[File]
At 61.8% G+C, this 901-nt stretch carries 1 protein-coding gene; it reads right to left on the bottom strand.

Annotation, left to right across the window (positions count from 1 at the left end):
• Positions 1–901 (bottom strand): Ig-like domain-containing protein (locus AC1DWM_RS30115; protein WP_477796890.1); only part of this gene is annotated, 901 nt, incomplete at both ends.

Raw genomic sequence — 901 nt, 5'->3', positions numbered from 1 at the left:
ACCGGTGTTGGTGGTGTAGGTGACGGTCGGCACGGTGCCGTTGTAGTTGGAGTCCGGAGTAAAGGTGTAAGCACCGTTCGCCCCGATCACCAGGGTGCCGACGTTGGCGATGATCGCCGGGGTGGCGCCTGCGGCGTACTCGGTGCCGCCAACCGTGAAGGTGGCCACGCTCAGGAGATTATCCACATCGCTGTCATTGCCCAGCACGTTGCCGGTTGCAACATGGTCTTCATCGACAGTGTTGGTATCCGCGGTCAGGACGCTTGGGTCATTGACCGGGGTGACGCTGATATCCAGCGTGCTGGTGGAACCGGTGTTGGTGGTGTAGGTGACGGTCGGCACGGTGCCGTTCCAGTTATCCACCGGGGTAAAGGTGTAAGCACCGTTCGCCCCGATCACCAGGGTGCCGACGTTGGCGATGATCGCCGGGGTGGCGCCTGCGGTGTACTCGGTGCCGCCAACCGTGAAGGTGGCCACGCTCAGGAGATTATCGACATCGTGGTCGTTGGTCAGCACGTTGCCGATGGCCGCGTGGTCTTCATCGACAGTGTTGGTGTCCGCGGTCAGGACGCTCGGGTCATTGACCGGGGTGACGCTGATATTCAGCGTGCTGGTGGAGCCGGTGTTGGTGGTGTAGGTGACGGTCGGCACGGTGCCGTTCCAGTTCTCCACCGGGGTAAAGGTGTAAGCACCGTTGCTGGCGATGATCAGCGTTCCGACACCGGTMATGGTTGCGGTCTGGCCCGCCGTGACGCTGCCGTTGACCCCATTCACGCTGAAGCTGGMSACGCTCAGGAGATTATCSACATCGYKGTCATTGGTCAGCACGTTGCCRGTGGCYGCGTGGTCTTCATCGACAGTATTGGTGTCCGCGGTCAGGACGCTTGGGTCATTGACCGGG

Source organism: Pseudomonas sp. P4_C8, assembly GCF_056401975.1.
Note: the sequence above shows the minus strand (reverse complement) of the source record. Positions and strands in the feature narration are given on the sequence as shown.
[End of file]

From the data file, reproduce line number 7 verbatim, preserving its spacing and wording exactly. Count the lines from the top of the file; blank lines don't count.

Note: the sequence above shows the minus strand (reverse complement) of the source record. Positions and strands in the feature narration are given on the sequence as shown.